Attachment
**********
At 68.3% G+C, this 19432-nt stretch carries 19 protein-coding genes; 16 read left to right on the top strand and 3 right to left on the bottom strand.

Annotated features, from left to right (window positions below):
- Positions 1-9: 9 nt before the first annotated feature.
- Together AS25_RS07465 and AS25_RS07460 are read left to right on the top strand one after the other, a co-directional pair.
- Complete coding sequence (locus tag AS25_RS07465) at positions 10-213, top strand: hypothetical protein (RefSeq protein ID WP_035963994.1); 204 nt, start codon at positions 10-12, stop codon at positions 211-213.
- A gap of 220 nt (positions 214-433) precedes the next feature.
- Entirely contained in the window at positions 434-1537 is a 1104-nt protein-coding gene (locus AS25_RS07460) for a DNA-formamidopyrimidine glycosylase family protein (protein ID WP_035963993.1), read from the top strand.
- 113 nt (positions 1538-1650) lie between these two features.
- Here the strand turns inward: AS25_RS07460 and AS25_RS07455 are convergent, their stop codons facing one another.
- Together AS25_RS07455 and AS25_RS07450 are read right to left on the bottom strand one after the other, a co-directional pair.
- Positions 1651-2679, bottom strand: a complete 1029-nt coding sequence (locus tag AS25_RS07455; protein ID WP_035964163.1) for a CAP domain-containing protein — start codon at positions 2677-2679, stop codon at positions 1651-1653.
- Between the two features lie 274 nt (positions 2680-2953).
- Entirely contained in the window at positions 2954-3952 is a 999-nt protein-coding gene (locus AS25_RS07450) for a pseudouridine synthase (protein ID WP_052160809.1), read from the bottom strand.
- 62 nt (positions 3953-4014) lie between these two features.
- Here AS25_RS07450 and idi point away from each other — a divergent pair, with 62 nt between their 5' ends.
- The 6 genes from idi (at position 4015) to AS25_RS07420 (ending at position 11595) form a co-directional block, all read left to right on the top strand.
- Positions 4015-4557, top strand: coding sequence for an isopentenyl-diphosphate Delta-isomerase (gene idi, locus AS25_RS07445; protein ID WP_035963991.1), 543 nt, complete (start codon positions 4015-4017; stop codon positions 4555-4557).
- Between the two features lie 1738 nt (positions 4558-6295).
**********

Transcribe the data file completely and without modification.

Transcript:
At 68.3% G+C, this 19432-nt stretch carries 19 protein-coding genes; 16 read left to right on the top strand and 3 right to left on the bottom strand.

Annotated features, from left to right (window positions below):
- Positions 1-9: 9 nt before the first annotated feature.
- Together AS25_RS07465 and AS25_RS07460 are read left to right on the top strand one after the other, a co-directional pair.
- Complete coding sequence (locus tag AS25_RS07465) at positions 10-213, top strand: hypothetical protein (RefSeq protein ID WP_035963994.1); 204 nt, start codon at positions 10-12, stop codon at positions 211-213.
- A gap of 220 nt (positions 214-433) precedes the next feature.
- Entirely contained in the window at positions 434-1537 is a 1104-nt protein-coding gene (locus AS25_RS07460) for a DNA-formamidopyrimidine glycosylase family protein (protein ID WP_035963993.1), read from the top strand.
- 113 nt (positions 1538-1650) lie between these two features.
- Here the strand turns inward: AS25_RS07460 and AS25_RS07455 are convergent, their stop codons facing one another.
- Together AS25_RS07455 and AS25_RS07450 are read right to left on the bottom strand one after the other, a co-directional pair.
- Positions 1651-2679, bottom strand: a complete 1029-nt coding sequence (locus tag AS25_RS07455; protein ID WP_035964163.1) for a CAP domain-containing protein — start codon at positions 2677-2679, stop codon at positions 1651-1653.
- Between the two features lie 274 nt (positions 2680-2953).
- Entirely contained in the window at positions 2954-3952 is a 999-nt protein-coding gene (locus AS25_RS07450) for a pseudouridine synthase (protein ID WP_052160809.1), read from the bottom strand.
- 62 nt (positions 3953-4014) lie between these two features.
- Here AS25_RS07450 and idi point away from each other — a divergent pair, with 62 nt between their 5' ends.
- The 6 genes from idi (at position 4015) to AS25_RS07420 (ending at position 11595) form a co-directional block, all read left to right on the top strand.
- Positions 4015-4557, top strand: coding sequence for an isopentenyl-diphosphate Delta-isomerase (gene idi, locus AS25_RS07445; protein ID WP_035963991.1), 543 nt, complete (start codon positions 4015-4017; stop codon positions 4555-4557).
- Between the two features lie 1738 nt (positions 4558-6295).